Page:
To identify and describe experiences with substitution of skills in the health care workforce in African countries and to assess whether these experiences have been evaluated and what the results of these evaluations were

A desk review was conducted on WHO documentation, reports and other resources from various countries and Internet searches for relevant information. Costs did not allow for country visits and more detailed studies. Publications on the use of such cadres in Africa were difficult to find, and papers on other subjects that partially documented experiences of substitute health workers (SHW) were used in the absence of comprehensive evaluations.

Further information was sought from ministries of health (permanent secretaries, human resources directors, regulatory councils) and WHO representatives in a number of countries known to have substitute health workers (Zambia, Tanzania, Uganda, Mozambique, Eritrea, Zimbabwe, Nigeria, etc.) using faxes and emails. Requests for information were also sent to two health-related listservs – HIF-net and AFRO-Nets. "Google" Internet searches were conducted using a variety of search words including strings of "medical assistants", "clinical officer", "assistant medical officer", qualified with "Africa" or "sub-Saharan Africa". Responses to the request messages were scattered and slow; often there were no responses. In addition, a short questionnaire was sent to key informants who appeared to have had experience with such cadres, in order to elicit their opinions.

This paper is a distillation of various pieces of information and data derived from collating and analyzing experiences expressed in a variety of sources, including curriculums of training schools as well as personal communication from key informants conversant with the development and training of substitute cadres.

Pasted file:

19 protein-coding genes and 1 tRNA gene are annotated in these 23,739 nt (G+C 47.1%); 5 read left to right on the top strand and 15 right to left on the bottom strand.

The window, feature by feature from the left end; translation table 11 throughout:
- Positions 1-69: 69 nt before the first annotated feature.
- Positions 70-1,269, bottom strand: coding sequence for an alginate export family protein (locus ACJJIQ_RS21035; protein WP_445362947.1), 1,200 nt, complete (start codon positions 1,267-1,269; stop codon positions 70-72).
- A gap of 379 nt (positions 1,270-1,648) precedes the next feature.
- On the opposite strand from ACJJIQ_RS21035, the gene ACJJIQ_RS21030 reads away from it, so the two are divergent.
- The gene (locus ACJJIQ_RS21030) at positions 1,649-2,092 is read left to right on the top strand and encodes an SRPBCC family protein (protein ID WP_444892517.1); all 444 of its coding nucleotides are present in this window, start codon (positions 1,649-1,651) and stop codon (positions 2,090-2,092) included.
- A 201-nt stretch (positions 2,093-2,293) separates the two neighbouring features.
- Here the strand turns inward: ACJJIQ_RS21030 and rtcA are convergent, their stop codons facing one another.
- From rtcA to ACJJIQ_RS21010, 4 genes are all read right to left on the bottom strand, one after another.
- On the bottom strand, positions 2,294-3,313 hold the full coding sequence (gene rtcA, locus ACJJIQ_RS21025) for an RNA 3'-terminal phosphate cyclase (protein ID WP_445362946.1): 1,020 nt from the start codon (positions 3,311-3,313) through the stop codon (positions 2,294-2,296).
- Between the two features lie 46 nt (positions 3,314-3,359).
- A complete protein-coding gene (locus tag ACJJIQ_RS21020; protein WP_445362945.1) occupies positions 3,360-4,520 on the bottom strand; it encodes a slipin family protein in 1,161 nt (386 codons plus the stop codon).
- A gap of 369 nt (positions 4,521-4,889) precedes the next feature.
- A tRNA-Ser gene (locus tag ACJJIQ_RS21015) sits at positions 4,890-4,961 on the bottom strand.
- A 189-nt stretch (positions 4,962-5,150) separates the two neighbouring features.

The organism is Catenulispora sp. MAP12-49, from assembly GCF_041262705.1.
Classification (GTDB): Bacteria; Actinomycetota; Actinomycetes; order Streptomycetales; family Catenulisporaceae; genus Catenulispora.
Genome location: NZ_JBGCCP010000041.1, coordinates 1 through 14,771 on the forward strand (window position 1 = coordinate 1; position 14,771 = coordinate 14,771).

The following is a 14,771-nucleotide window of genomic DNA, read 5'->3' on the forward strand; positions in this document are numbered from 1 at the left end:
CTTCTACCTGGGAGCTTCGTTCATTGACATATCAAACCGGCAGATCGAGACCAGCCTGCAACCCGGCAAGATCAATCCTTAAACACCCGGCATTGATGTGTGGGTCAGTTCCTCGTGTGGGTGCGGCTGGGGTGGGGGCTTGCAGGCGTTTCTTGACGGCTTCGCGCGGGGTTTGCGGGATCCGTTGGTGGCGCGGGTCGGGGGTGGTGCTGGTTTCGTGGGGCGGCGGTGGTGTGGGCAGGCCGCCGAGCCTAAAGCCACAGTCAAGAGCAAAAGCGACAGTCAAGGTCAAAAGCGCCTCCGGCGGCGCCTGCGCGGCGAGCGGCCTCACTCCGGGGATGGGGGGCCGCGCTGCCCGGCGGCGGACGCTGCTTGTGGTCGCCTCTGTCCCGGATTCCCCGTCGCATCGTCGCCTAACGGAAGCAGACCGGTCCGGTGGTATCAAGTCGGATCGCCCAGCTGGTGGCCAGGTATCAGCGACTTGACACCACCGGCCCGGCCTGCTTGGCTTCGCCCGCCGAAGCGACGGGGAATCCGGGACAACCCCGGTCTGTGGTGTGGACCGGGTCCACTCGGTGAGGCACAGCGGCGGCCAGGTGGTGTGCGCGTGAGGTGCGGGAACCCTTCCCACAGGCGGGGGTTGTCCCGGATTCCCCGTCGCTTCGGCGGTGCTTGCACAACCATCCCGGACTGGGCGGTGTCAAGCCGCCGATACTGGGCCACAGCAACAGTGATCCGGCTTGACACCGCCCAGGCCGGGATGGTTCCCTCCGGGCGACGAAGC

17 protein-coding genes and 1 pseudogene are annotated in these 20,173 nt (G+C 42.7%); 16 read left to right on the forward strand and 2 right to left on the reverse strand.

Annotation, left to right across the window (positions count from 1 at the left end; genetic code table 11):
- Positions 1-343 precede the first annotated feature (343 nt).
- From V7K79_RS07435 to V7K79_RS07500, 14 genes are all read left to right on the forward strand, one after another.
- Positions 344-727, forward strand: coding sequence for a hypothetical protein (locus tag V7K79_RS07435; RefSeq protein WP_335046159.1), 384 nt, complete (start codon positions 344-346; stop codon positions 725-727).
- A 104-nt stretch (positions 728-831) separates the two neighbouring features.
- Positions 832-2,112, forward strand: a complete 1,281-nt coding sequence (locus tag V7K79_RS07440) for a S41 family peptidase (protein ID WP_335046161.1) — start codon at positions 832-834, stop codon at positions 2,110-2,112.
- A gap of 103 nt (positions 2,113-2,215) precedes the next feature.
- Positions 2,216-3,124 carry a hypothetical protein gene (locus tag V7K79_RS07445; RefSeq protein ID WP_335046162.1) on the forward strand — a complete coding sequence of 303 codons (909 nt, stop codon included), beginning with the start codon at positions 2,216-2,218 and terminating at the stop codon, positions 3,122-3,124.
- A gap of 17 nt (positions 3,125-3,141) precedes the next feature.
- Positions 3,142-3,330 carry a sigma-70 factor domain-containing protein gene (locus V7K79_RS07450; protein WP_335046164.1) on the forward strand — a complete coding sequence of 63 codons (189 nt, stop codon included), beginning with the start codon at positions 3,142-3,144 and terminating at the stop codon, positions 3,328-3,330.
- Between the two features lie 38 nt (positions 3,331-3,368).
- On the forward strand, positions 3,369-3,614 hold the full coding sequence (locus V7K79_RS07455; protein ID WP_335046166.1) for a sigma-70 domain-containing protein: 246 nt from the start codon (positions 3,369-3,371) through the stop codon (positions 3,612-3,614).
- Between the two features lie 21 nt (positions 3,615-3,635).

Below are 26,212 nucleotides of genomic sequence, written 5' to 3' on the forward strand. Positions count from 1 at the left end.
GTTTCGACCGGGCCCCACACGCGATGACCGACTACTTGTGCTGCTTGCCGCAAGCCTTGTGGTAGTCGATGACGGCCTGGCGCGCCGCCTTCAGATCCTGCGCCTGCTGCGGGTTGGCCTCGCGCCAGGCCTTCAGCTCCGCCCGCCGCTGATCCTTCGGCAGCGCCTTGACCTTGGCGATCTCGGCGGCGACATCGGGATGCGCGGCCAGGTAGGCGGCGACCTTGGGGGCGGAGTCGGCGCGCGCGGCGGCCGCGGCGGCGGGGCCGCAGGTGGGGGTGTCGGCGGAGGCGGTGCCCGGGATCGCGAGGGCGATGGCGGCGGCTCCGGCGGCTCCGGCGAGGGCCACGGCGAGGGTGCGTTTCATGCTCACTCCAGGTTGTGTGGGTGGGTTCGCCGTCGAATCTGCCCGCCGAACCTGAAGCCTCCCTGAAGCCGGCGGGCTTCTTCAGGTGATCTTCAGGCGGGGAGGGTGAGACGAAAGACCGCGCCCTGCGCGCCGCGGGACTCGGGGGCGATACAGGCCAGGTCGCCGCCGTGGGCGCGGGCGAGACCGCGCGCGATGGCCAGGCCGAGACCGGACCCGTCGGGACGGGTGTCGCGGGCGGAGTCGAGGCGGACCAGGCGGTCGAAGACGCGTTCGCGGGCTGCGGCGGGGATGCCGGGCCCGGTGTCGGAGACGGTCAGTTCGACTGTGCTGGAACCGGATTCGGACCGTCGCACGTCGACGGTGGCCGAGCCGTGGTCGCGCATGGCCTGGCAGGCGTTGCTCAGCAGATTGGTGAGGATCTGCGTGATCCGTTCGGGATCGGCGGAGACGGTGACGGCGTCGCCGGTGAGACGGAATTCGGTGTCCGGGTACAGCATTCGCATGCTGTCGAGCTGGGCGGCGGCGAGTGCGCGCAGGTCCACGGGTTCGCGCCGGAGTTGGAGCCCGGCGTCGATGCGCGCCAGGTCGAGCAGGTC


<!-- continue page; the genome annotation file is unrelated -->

The use of substitute health workers is quite common in Africa, but reviews and evaluations, where done, are not published. A lot of literature existed on "substitution" in the developed world, especially in the United States, where professional groups for physician assistants, medical assistants, nurse anesthetists and nurse practitioners existed. Websites of faith-based health service providers indicated that they clearly made significant use of substitution in Africa and made reference to this practice in documenting their activities.

The information collated was analyzed in terms of the education, regulation, scopes of practice and specialization of such workers. Evidence was also sought on their motivation, career pathways and the cost-effectiveness and advantages and disadvantages of using such cadres.

Results and discussion

Concept and definition of substitution in Africa